Walter De Maria’s “Boxes for Meaningless Work”
              Valentin Diaconov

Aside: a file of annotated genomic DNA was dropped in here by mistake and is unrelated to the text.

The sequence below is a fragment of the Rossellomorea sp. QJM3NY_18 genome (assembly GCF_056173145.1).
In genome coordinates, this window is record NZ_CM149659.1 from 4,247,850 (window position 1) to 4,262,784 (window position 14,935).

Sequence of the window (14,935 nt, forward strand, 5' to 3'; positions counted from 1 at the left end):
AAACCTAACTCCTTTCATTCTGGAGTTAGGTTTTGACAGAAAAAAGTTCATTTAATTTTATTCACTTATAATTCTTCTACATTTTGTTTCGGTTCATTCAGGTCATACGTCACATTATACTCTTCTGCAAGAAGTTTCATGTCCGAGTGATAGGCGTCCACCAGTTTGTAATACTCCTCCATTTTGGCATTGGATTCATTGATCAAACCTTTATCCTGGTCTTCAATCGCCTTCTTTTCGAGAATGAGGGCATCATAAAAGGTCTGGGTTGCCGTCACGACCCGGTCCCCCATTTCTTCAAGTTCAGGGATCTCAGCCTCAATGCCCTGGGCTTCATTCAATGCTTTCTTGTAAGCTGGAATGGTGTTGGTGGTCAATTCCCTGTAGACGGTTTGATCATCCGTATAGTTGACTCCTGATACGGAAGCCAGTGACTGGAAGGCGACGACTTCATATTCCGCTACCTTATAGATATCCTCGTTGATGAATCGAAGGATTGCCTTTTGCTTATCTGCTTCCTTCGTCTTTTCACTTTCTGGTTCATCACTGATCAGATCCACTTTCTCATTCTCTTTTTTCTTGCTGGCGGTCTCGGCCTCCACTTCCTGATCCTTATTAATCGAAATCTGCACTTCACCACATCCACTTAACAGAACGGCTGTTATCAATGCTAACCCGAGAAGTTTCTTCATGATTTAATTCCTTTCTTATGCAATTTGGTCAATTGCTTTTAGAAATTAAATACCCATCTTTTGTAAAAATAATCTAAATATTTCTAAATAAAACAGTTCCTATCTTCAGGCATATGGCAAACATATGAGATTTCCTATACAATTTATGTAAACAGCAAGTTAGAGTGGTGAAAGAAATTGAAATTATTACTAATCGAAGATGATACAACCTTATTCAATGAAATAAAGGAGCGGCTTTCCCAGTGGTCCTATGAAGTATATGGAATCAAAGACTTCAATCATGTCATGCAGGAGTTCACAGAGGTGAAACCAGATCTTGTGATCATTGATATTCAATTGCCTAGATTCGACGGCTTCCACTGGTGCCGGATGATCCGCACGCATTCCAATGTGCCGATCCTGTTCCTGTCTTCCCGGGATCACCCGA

The Walter De Maria exhibition at the Menil has everything: guns (HARD CORE, a film from 1969, shows Michael Heizer and an actor dueling in the desert), swearing (“Color, Size, Shape, Shit” is number 25 on the list of One Hundred Activities, a score work from 1961), and even the faint possibility of a romantic encounter in the form of a pink mattress and a pair of headphones playing seductive and relaxing field recordings of the Atlantic’s steady breath (Ocean Bed, 1969). “Boxes for Meaningless Work” does not, of course, contain De Maria’s most iconic pieces—The Lightning Field and New York Earth Room (both 1977). But the show is rich enough to serve as a solemn reminder of what passed as artistic expression in the golden years of American Imperialism, when it was still possible for Minimalists to repackage the formal purity that had denoted universal social progress for Russians and Germans in the 1920s. It is interesting to look at the sea change in relationships between the avant-garde and infrastructure over this period. If the Soviet artist would overreach towards a platonic ideal of a sexless, classless, and ageless society, an approach best exemplified by El Lissitzky’s About Two

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